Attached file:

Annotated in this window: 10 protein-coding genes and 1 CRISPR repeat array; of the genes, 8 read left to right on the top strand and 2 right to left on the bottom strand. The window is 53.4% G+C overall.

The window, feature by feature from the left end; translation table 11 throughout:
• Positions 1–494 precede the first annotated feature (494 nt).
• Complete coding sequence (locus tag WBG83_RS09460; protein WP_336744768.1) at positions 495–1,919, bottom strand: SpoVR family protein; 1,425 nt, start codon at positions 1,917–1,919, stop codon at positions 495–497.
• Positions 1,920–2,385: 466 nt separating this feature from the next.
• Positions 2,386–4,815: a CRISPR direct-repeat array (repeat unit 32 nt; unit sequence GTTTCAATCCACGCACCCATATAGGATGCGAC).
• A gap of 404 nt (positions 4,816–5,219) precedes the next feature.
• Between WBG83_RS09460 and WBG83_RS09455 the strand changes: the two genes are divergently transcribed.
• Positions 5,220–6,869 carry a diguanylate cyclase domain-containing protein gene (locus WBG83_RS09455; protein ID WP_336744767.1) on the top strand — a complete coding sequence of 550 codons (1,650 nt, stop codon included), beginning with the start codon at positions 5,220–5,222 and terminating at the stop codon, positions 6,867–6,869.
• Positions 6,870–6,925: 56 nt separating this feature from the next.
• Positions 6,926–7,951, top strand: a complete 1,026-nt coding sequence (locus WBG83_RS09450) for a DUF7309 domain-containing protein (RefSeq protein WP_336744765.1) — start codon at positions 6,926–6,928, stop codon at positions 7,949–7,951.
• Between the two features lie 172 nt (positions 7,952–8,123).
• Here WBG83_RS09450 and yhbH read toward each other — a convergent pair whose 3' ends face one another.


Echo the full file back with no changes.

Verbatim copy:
Annotated in this window: 10 protein-coding genes and 1 CRISPR repeat array; of the genes, 8 read left to right on the top strand and 2 right to left on the bottom strand. The window is 53.4% G+C overall.

The window, feature by feature from the left end; translation table 11 throughout:
• Positions 1–494 precede the first annotated feature (494 nt).
• Complete coding sequence (locus tag WBG83_RS09460; protein WP_336744768.1) at positions 495–1,919, bottom strand: SpoVR family protein; 1,425 nt, start codon at positions 1,917–1,919, stop codon at positions 495–497.
• Positions 1,920–2,385: 466 nt separating this feature from the next.
• Positions 2,386–4,815: a CRISPR direct-repeat array (repeat unit 32 nt; unit sequence GTTTCAATCCACGCACCCATATAGGATGCGAC).
• A gap of 404 nt (positions 4,816–5,219) precedes the next feature.
• Between WBG83_RS09460 and WBG83_RS09455 the strand changes: the two genes are divergently transcribed.
• Positions 5,220–6,869 carry a diguanylate cyclase domain-containing protein gene (locus WBG83_RS09455; protein ID WP_336744767.1) on the top strand — a complete coding sequence of 550 codons (1,650 nt, stop codon included), beginning with the start codon at positions 5,220–5,222 and terminating at the stop codon, positions 6,867–6,869.
• Positions 6,870–6,925: 56 nt separating this feature from the next.
• Positions 6,926–7,951, top strand: a complete 1,026-nt coding sequence (locus WBG83_RS09450) for a DUF7309 domain-containing protein (RefSeq protein WP_336744765.1) — start codon at positions 6,926–6,928, stop codon at positions 7,949–7,951.
• Between the two features lie 172 nt (positions 7,952–8,123).
• Here WBG83_RS09450 and yhbH read toward each other — a convergent pair whose 3' ends face one another.